Uploaded by Jacqueline Marie Andres

optics worksheet

Optics—reflection & refraction
Date__________ per.______
1. Reflection: The ray diagram below shows light reflecting from a mirrored surface. Label the
following items: incident ray, reflected ray, interface, normal, angle of incidence, angle of
Use a protractor to measure the angle of incidence and reflection.
incident = _______
reflection = ________
Do the rays in this diagram obey the law of reflection? Explain your answer.
Is this an example of regular reflection or diffuse reflection? Explain your answer.
2. Refraction: The ray diagram below shows light traveling from air into a transparent material.
Label the following items: incident ray, reflected ray, transmitted ray, interface, normal, angle
of incidence (1), angle of reflection (1’), angle of refraction (2).
Use your protractor to measure the angle of incidence and the angle of refraction.
1 = ______________
2 = ________________
State Snell’s Law as a formula and use it to determine the index of refraction for the transparent
Calculate the speed of light in the transparent material.
What is the angle between the transmitted ray and the reflected ray?
Suppose the incident ray in this problem was monochromatic with a wavelength of 550 nm.
Find the frequency of the light ray as it travels through the air.
Now state the frequency of the transmitted ray which is traveling through the clear material
(check your notes to remind yourself what happens to the frequency of a wave when it crosses
an interface).
Finally, determine the wavelength of the transmitted portion of the wave.
3. Dispersion: A ray of white light traveling inside of a diamond strikes the diamond-air interface
with an incident angle of 24o. In a diamond the index of refraction is 2.410 for red light, but for
blue light it is 2.450.
Air (n=1.000)
Diamond (nred=2.410
Will the light speed up or slow down as it exits the diamond and enters the air?
Will the ray of light leaving the diamond bend toward or away from the normal?
Use Snell’s Law to calculate the angle of refraction for red light (show your calculation below).
Indicate the ray of red light exiting the diamond in the diagram above (use a protractor to
precisely measure the correct angle).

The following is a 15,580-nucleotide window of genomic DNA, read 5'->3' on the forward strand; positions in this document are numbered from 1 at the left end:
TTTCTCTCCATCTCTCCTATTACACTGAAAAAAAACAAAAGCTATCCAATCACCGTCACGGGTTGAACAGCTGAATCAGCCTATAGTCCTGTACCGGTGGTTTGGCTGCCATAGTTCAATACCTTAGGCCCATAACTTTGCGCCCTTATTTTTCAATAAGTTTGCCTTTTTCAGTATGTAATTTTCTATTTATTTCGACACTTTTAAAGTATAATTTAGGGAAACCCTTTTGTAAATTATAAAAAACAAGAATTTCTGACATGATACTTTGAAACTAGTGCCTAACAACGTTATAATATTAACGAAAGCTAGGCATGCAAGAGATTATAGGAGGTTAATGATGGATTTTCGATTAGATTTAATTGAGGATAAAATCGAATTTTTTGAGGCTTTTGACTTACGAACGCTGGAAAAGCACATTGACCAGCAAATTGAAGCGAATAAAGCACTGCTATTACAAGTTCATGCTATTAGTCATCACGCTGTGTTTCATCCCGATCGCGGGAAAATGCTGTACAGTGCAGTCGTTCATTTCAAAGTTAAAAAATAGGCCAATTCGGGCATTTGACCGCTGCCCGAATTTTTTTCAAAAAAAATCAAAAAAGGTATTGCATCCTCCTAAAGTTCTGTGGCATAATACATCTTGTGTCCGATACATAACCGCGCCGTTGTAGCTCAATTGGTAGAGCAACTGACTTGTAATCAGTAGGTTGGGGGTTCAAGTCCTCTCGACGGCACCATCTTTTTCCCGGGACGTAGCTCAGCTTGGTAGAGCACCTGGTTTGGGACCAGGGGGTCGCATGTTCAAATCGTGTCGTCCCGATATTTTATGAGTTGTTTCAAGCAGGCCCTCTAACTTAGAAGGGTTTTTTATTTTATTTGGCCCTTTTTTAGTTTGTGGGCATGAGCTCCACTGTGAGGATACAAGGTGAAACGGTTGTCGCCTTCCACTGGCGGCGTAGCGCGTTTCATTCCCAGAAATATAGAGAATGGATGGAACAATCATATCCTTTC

Use Snell’s Law to calculate the angle of refraction for blue light (show your calculation below.
Indicate the ray of blue light exiting the diamond in the diagram above (use a protractor to
precisely measure the correct angle).
Although the incident ray appears white (owing to the mixing of many different colors of the
spectrum) describe what the light exiting the diamond would look like. What is the name of
this phenomenon? What is an especially beautiful example of this from nature?
4. Critical angle: In the previous problem light rays were bent away from the normal when
traveling from an “optically dense” material (diamond), into a less “optically dense” material
(air). This is another way of saying that the incident ray was traveling slower than the
transmitted ray.
If the incident ray hit the inner surface of the diamond at a larger angle of incidence the
transmitted ray would bend 90o away from the normal so that it was just grazing the surface of
the interface. The angle at which this happens is called the critical angle.
Air (n=1.000)
Transmitted ray
Use Snell’s Law to calculate the critical angle for diamond. (2=90o)
It does not make sense for the angle of refraction (2) to be greater than 90o. Explain why.
Calculate the critical angle for a water-air interface. (nwater=1.33)
5. Total Internal Reflection:
Since no transmitted ray can be bent more than 90o from the normal, any incident angles greater
than critical will experience “total internal reflection”. This simply means that all of the light
reflects back into the material with none of it escaping to the air outside. The inner surface of
the material acts as a perfect mirror for light rays experiencing total internal reflection.
Fiber optics cable, which are used in communications networks and surgical cameras, are an
important technological application of this. Light rays which get sent into the glass fibres of the
cable can bounce around, but can’t escape due to total internal reflection. Thus, the optical
signal can travel great distances (and even around corners) without losing intensity!
no escape!!
Can total internal reflection occur if a light ray traveling through the air hits a block of
plexiglass? Why or why not?
The critical angle for light coming from a transparent solvent into air is 37o. Determine the
index of refraction of the solvent (remember to set 2=90o to find the critical angle!).
In the space below sketch a ray diagram showing what would happen if a ray of light traveling
through the solvent struck the surface at an angle of incidence equal to 46o. Label your diagram
What percentage of the light energy escapes into the air? Explain your answer.
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